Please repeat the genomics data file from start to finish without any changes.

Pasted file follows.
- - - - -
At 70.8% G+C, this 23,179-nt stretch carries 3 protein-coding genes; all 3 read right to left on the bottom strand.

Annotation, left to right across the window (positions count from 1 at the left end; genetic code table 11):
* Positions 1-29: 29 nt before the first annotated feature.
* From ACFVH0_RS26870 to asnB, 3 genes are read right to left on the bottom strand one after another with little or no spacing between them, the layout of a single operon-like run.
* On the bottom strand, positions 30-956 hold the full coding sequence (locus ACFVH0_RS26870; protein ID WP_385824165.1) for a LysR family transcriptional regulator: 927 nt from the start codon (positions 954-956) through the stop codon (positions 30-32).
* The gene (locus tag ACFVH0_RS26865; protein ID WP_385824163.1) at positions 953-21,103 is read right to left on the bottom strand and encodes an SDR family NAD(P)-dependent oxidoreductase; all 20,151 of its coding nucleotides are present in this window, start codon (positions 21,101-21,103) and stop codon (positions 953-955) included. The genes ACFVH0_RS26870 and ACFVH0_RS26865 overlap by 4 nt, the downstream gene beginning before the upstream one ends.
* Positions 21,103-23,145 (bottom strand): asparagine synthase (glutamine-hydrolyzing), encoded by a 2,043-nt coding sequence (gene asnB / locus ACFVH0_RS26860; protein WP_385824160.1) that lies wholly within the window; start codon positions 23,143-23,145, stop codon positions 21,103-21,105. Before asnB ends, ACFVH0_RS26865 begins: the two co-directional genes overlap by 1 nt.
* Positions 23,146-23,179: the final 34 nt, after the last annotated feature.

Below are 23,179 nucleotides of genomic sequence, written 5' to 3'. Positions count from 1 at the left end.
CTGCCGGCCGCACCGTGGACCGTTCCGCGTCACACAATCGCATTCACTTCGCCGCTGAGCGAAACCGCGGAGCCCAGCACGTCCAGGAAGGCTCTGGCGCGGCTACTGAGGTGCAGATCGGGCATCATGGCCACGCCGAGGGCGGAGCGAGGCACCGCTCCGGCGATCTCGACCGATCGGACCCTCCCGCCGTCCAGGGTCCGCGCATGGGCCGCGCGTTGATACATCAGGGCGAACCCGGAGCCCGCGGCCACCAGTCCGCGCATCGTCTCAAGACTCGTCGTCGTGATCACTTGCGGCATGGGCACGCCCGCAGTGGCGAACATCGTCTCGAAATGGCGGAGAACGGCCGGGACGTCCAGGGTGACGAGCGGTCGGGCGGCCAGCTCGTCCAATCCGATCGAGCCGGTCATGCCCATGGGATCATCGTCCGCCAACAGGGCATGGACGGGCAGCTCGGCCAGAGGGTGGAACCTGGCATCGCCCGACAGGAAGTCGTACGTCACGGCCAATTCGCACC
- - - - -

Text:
At 70.8% G+C, this 23,179-nt stretch carries 3 protein-coding genes; all 3 read right to left on the bottom strand.

Annotation, left to right across the window (positions count from 1 at the left end; genetic code table 11):
* Positions 1-29: 29 nt before the first annotated feature.
* From ACFVH0_RS26870 to asnB, 3 genes are read right to left on the bottom strand one after another with little or no spacing between them, the layout of a single operon-like run.
* On the bottom strand, positions 30-956 hold the full coding sequence (locus ACFVH0_RS26870; protein ID WP_385824165.1) for a LysR family transcriptional regulator: 927 nt from the start codon (positions 954-956) through the stop codon (positions 30-32).
* The gene (locus tag ACFVH0_RS26865; protein ID WP_385824163.1) at positions 953-21,103 is read right to left on the bottom strand and encodes an SDR family NAD(P)-dependent oxidoreductase; all 20,151 of its coding nucleotides are present in this window, start codon (positions 21,101-21,103) and stop codon (positions 953-955) included. The genes ACFVH0_RS26870 and ACFVH0_RS26865 overlap by 4 nt, the downstream gene beginning before the upstream one ends.
* Positions 21,103-23,145 (bottom strand): asparagine synthase (glutamine-hydrolyzing), encoded by a 2,043-nt coding sequence (gene asnB / locus ACFVH0_RS26860; protein WP_385824160.1) that lies wholly within the window; start codon positions 23,143-23,145, stop codon positions 21,103-21,105. Before asnB ends, ACFVH0_RS26865 begins: the two co-directional genes overlap by 1 nt.
* Positions 23,146-23,179: the final 34 nt, after the last annotated feature.

Below are 23,179 nucleotides of genomic sequence, written 5' to 3'. Positions count from 1 at the left end.
CTGCCGGCCGCACCGTGGACCGTTCCGCGTCACACAATCGCATTCACTTCGCCGCTGAGCGAAACCGCGGAGCCCAGCACGTCCAGGAAGGCTCTGGCGCGGCTACTGAGGTGCAGATCGGGCATCATGGCCACGCCGAGGGCGGAGCGAGGCACCGCTCCGGCGATCTCGACCGATCGGACCCTCCCGCCGTCCAGGGTCCGCGCATGGGCCGCGCGTTGATACATCAGGGCGAACCCGGAGCCCGCGGCCACCAGTCCGCGCATCGTCTCAAGACTCGTCGTCGTGATCACTTGCGGCATGGGCACGCCCGCAGTGGCGAACATCGTCTCGAAATGGCGGAGAACGGCCGGGACGTCCAGGGTGACGAGCGGTCGGGCGGCCAGCTCGTCCAATCCGATCGAGCCGGTCATGCCCATGGGATCATCGTCCGCCAACAGGGCATGGACGGGCAGCTCGGCCAGAGGGTGGAACCTGGCATCGCCCGACAGGAAGTCGTACGTCACGGCCAATTCGCACC